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Influence - 影響

Tuesday, June 14, 2022


As part of the Japanese language proficiency exam at my university, one of the requirements was to give a presentation in a free format.

The main theme of the presentation was to share an experience that had a strong impact on me during my university years.

I will skip the greetings and phrases that only make sense during the presentation, and continue with the main text.


Slide 2 - Experience

During these 4 years, I was greatly influenced by various factors. In the beginning, I had little control over this process, and the experience was acquired almost without my active involvement.


Slide 3 - Control

Over time, I became dissatisfied with this situation, and I took control of my own experience.

Despair and hope

Slide 4 - Despair and hope

Like everyone around me, I started learning the Japanese language using textbooks and teachers, and I was even satisfied with my progress.

At some point, I encountered the Dunning-Kruger effect (I know, I know, in hindsight, it’s sickening how often this cognitive bias is mentioned).

The confidence I felt as a beginner vanished overnight. The realization of how much I still had to learn was merciless.

That’s when I decided to change my situation and embarked on a search for the “plateau of stability”.

First, I paid attention to my past experience. I studied English for 10 years, like all other students, but when I actively started using it, my progress accelerated significantly.

It was interesting because English was directly connected to my interests at that time. I thought, “Maybe I should do the same with the Japanese language?”

Before that, I decided to figure out why English initially came to me so easily and suddenly.


Slide 5 - Acquisition

After some time, I found myself reading articles on applied linguistics.

More specifically, I discovered a connection between my experience and the hypothesis of language acquisition proposed by Professor Krashen.

In brief, it can be described as follows:

There is a clear and understandable boundary between learning and acquisition.

Moreover, improvement in language skills depends solely on acquisition.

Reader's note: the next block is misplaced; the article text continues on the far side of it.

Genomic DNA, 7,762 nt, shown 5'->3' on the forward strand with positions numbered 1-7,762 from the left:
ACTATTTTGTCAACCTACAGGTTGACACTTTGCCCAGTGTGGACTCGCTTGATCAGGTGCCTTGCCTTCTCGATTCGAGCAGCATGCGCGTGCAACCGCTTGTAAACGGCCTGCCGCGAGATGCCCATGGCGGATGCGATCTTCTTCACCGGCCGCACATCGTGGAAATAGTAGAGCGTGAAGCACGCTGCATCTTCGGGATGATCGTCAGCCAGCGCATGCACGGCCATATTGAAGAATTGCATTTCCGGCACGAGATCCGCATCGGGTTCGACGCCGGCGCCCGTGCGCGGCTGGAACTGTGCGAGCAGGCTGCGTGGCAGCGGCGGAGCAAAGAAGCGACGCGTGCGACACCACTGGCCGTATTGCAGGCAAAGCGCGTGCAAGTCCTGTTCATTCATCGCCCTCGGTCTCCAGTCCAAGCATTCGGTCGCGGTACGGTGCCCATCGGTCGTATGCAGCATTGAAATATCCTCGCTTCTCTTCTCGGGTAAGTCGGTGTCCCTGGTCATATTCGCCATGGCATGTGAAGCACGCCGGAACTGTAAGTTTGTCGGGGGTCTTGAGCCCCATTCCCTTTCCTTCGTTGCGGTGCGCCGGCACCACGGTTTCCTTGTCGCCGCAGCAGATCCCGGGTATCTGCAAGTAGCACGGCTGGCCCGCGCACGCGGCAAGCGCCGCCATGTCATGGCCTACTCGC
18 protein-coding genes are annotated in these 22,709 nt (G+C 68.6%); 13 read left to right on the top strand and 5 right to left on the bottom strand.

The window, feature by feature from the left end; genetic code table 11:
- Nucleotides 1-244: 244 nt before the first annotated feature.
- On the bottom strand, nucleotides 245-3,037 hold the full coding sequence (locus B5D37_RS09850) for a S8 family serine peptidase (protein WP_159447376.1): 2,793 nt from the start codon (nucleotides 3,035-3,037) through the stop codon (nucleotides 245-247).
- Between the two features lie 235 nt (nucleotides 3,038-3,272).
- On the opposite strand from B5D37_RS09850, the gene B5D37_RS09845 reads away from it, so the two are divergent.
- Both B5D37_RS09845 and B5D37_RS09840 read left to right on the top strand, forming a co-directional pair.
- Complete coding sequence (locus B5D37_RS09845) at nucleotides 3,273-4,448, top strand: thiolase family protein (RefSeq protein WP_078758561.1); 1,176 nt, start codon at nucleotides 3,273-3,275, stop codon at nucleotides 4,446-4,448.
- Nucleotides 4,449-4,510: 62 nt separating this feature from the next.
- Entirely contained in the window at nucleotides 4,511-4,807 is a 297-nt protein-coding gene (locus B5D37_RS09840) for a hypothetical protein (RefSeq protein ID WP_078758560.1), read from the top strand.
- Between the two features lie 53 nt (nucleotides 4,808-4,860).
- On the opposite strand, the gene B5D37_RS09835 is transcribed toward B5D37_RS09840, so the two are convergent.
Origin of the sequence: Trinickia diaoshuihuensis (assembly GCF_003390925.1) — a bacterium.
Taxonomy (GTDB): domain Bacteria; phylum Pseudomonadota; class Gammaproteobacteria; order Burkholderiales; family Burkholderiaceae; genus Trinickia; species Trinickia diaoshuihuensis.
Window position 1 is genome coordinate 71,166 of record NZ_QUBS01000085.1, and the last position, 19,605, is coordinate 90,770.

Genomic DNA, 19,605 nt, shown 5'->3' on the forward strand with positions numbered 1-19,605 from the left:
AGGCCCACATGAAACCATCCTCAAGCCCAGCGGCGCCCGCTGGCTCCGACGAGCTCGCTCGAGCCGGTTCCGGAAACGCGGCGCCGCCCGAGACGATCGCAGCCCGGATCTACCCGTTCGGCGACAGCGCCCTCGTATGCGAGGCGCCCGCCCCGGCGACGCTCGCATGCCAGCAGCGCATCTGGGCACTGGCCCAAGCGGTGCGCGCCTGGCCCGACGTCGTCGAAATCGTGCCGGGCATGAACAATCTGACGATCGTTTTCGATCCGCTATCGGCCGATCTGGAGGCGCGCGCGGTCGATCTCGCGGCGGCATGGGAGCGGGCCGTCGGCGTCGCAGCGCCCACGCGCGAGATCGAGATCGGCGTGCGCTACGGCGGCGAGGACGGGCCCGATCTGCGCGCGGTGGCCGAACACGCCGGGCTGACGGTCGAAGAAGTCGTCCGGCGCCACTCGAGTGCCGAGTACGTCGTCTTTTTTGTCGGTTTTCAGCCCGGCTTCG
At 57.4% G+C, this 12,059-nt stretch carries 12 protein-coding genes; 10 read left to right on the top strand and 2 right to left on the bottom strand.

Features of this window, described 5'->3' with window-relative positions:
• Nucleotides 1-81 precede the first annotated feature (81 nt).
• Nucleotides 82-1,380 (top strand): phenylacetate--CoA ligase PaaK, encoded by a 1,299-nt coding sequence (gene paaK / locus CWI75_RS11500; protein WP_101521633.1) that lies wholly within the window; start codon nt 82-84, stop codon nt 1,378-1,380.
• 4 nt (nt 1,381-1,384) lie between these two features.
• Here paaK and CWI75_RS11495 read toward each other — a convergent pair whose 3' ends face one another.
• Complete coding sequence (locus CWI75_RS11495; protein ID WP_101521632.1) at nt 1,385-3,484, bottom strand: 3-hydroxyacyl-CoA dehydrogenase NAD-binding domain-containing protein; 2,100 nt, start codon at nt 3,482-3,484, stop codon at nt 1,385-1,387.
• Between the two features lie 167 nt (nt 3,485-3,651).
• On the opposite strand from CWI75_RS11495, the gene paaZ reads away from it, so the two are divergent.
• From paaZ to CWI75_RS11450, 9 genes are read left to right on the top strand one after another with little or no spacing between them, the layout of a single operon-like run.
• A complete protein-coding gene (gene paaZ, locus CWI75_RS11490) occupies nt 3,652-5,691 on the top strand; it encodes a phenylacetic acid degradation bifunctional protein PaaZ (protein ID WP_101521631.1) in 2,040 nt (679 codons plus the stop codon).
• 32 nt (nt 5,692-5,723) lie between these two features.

I understand that this is just a hypothesis, and it is quite simplified in my retelling. However, it explains my success in learning the English language, so I decided to put it to the test.

New Approach

Slide 6 - New Approach

My self-learning approach can be summarized as follows:

  1. Consuming content in Japanese.
  2. Identifying unfamiliar yet not overly complex elements (words, grammatical constructions) in the texts.
  3. Saving these elements in a database and reviewing them at intervals until memorized.

A crucial condition for the successful completion of these three tasks has become the attractiveness of the content. If the content lost its attractiveness, my progress would significantly decrease as well.

New Tools

Slide 7 - New Tools

I explored the experiences of people who used this approach and discovered a convenient set of tools. Using these tools, I continued studying the Japanese language for the next 3 years.

During the process, I found that successful programs have three important characteristics:

  1. They are free.
  2. They have open-source code.
  3. The developer community strives to constantly improve these tools.

New Influence

Slide 8 - New Influence

As a result, I started using free software as much as possible. It took some time to get used to it, but the results were more than satisfactory:

  1. The feeling of depending on external services for my happiness disappeared.
  2. The drawbacks of any software now depend solely on me.
  3. Less worry about the security of my data.


Here, I decided to take a pause and have a drink of water.

Slide 9 - Pause 1

With our audience in the background.

Slide 10 - Pause 2

Language Pipeline

Slide 11 - Language Pipeline

That’s why I became interested in programming. Learning the Japanese language had a strong influence on me and reflected in my desire to control processes around me.

I tried to influence the learning of the Japanese language, but in the end, I myself became influenced by it.


Slide 12 - Future

I don’t know what the future holds, but one thing is clear - learning the Japanese language has significantly changed it.

Slide 13 - The End